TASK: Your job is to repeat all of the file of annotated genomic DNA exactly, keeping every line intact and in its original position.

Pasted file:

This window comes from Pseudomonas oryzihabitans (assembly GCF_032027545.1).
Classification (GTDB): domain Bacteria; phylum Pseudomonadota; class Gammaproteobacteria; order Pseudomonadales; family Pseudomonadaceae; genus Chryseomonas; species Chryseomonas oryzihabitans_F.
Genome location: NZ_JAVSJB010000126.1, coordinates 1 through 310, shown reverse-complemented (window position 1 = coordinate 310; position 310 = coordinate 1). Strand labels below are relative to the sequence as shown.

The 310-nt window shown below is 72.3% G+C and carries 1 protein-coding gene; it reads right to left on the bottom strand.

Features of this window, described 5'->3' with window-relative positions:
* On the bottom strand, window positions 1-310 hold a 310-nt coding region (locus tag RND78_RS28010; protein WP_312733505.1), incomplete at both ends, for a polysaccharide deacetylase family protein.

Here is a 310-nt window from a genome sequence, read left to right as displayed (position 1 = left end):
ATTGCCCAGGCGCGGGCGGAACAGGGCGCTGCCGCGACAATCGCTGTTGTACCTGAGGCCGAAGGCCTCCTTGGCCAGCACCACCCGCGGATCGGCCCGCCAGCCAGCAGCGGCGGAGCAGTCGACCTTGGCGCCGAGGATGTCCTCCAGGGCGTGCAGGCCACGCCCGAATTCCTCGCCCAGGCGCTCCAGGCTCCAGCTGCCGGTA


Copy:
This window comes from Pseudomonas oryzihabitans (assembly GCF_032027545.1).
Classification (GTDB): domain Bacteria; phylum Pseudomonadota; class Gammaproteobacteria; order Pseudomonadales; family Pseudomonadaceae; genus Chryseomonas; species Chryseomonas oryzihabitans_F.
Genome location: NZ_JAVSJB010000126.1, coordinates 1 through 310, shown reverse-complemented (window position 1 = coordinate 310; position 310 = coordinate 1). Strand labels below are relative to the sequence as shown.

The 310-nt window shown below is 72.3% G+C and carries 1 protein-coding gene; it reads right to left on the bottom strand.

Features of this window, described 5'->3' with window-relative positions:
* On the bottom strand, window positions 1-310 hold a 310-nt coding region (locus tag RND78_RS28010; protein WP_312733505.1), incomplete at both ends, for a polysaccharide deacetylase family protein.

Here is a 310-nt window from a genome sequence, read left to right as displayed (position 1 = left end):
ATTGCCCAGGCGCGGGCGGAACAGGGCGCTGCCGCGACAATCGCTGTTGTACCTGAGGCCGAAGGCCTCCTTGGCCAGCACCACCCGCGGATCGGCCCGCCAGCCAGCAGCGGCGGAGCAGTCGACCTTGGCGCCGAGGATGTCCTCCAGGGCGTGCAGGCCACGCCCGAATTCCTCGCCCAGGCGCTCCAGGCTCCAGCTGCCGGTA